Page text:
Lockdown at Kendal: The mental toll

Residents discuss the cognitive costs of lockdown associated with the loss of routine and lack of social connection. Across the interviews, residents emphasize the heightened mental health toll for single residents and residents of the care center.

The hardships of social isolation:

A "depressing" situation: "But boy that was, that was depressing. So it had a very depressing effect on us. We were lucky because our health was good, we had each other." - Larry Mirel

Concerns about single residents: "One of our biggest first concerns was people feeling isolated. Especially people living alone. You know couples had each other, but people living alone were single. And we weren’t allowed to meet with other people kind of thing. And it became clear that people were struggling." - Former Geriatric Nurse

The community hit crisis points: "Yeah, the beginning was really, really depressing. And I’m a depressive anyway. I mean I take medication for depression. So on the one hand I had a lot of mental coping mechanisms, and I had a psychiatrist...in going through my journal was that there were two or three real crisis points when everything kind of broke down. And one was in October and I felt that in the community in general people had kind of hit the wall." - Dianne Haley

Stuck in close quarters with loved ones: "We–even though we were glad to have each other–being together 24 hours a day every day–it was a little bit trying sometimes you know. But we managed to do that. We set up the apartment so we could have time and space apart from each other, you know. So we did some creative workarounds. But it was not the same." - Larry Mirel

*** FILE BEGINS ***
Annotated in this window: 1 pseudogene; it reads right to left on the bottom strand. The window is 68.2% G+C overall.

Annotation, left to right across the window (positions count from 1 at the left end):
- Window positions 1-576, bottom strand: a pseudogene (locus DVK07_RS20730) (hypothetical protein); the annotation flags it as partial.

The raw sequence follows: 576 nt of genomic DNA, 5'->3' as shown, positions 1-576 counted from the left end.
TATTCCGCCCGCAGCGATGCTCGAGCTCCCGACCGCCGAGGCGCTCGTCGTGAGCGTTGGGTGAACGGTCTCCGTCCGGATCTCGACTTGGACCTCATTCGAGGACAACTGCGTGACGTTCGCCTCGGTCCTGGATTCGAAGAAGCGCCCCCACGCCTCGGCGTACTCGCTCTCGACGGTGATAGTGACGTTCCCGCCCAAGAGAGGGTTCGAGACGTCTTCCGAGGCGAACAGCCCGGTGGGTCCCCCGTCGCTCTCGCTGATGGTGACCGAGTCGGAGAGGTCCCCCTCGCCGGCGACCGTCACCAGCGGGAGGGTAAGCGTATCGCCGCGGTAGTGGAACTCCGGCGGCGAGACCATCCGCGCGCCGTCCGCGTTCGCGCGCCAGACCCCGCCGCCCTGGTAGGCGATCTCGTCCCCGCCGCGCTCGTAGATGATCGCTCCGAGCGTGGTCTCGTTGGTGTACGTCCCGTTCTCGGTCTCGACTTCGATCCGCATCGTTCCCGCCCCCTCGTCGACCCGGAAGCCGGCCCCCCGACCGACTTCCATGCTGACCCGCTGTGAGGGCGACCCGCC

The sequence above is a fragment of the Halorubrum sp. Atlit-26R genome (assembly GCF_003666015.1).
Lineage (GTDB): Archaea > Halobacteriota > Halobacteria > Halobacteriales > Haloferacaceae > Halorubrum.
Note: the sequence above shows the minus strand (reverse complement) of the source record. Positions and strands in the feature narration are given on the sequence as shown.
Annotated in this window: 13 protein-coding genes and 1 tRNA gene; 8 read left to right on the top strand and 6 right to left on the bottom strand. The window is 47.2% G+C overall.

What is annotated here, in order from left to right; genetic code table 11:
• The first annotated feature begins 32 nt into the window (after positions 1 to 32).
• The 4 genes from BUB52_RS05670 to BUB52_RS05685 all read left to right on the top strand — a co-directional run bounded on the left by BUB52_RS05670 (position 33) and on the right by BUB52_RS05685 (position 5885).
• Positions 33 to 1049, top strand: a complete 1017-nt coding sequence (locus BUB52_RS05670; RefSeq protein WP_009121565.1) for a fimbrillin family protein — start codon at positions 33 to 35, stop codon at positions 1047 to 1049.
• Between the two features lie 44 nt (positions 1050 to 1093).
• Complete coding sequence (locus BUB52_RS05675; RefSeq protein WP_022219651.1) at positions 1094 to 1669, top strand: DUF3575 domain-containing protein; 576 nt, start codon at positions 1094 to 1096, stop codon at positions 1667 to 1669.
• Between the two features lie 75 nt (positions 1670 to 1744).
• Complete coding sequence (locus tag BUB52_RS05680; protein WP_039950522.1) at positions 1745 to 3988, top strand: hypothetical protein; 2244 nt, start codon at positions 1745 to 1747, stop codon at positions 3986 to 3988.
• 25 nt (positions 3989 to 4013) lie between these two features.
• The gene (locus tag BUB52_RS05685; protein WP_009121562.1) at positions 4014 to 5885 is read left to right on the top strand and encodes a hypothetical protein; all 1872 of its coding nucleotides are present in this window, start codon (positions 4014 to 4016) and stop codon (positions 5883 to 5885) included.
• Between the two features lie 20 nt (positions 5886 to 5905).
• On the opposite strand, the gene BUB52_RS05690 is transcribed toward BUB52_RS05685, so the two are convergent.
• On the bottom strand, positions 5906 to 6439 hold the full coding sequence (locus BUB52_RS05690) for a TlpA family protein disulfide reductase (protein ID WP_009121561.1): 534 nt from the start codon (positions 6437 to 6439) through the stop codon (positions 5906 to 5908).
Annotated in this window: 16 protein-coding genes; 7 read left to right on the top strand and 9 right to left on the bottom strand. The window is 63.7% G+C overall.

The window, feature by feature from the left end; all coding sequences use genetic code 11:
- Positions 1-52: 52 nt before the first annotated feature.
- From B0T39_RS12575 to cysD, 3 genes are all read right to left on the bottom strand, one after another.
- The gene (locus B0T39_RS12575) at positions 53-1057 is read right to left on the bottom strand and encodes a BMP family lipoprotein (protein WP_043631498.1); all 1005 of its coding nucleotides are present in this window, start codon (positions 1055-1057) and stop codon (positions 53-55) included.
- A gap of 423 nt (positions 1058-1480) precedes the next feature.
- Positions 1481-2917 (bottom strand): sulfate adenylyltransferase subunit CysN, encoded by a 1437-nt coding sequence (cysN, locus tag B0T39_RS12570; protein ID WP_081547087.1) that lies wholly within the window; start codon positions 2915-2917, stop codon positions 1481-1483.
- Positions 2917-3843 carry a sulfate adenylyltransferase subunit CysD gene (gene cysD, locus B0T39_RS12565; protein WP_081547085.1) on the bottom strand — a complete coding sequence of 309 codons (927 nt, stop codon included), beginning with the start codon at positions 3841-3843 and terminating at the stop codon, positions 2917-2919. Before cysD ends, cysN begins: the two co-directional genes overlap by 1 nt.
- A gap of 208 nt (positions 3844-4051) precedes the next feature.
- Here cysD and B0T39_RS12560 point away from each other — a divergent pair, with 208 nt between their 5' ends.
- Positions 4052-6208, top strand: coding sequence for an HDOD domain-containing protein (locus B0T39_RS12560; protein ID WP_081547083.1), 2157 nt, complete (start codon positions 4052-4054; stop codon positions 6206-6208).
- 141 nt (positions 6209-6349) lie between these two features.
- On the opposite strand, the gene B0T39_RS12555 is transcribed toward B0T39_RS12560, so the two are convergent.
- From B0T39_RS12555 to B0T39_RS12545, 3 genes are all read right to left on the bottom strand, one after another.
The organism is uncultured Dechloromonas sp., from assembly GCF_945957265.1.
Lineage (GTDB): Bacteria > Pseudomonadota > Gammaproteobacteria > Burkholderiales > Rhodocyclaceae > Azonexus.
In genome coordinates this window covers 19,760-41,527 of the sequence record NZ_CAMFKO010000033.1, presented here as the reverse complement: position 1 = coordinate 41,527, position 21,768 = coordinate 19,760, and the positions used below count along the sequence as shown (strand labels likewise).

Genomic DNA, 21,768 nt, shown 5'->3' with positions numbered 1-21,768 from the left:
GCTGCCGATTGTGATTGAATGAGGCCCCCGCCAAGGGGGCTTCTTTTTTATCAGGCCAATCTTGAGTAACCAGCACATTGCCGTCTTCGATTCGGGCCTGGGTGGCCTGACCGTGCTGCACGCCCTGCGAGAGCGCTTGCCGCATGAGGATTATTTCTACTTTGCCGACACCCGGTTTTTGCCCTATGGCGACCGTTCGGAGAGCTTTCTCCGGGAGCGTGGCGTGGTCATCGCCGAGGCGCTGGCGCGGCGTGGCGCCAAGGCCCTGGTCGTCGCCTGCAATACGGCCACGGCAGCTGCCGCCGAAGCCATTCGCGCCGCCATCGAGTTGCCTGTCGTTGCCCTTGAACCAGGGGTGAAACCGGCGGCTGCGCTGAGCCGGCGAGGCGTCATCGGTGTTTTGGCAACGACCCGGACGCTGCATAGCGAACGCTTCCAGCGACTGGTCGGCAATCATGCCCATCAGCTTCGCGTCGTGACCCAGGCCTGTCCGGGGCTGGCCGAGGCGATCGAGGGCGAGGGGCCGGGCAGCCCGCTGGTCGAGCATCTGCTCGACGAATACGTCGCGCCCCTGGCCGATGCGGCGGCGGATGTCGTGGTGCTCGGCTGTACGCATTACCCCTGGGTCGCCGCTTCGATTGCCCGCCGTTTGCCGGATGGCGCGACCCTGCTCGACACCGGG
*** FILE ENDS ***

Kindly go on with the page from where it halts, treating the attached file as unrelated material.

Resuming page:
Frustration with Kendal's mental health response:

Underestimating the cognitive costs: "Brains rewired: I don’t think anybody, maybe a couple of you smart people in the care center, realized the cognitive cost of this whole thing. That the chaotic nature of it meant that we were constantly reestablishing things in our brain. And I could feel it happening from the beginning and I was trying very hard to be, to keep a schedule and to keep a routine and to not be upset. But I got angrier and angrier at specific people, and I say now, don’t get angry it’s not their fault. But I think our brains have rewired completely." - Dianne Haley

Lack of follow-through: "One of the things they tried to do, they did do, was establish someone from administration. I got the billing and financial person who would call and they divided up the community and they would call you once per week. And I just thought that was the greatest thing. And then after about three weeks she just stopped calling. And that happened to other people too. And it was striking because that seemed to me like such a great idea." - Dianne Haley

Other interviewees downplay the long-term mental health effects: 

Residents quickly bounced back: "So success, I feel the fact that they were so strict was very successful. And you have to weigh that against, did it have a real mental health impact that we never recover from, but I don’t see that. People seem to be coming back and jumping right into doing what they’ve always done. At this point in time, I don’t see there being a major mental health issue. There might be some individuals." - Former Geriatric Nurse

Successful coping: "I don’t look back at it as a traumatic experience for me. It was pretty much not a traumatic experience for me. ‘Cause I didn’t let them convince me that I have to be paranoid." - Dan Reiber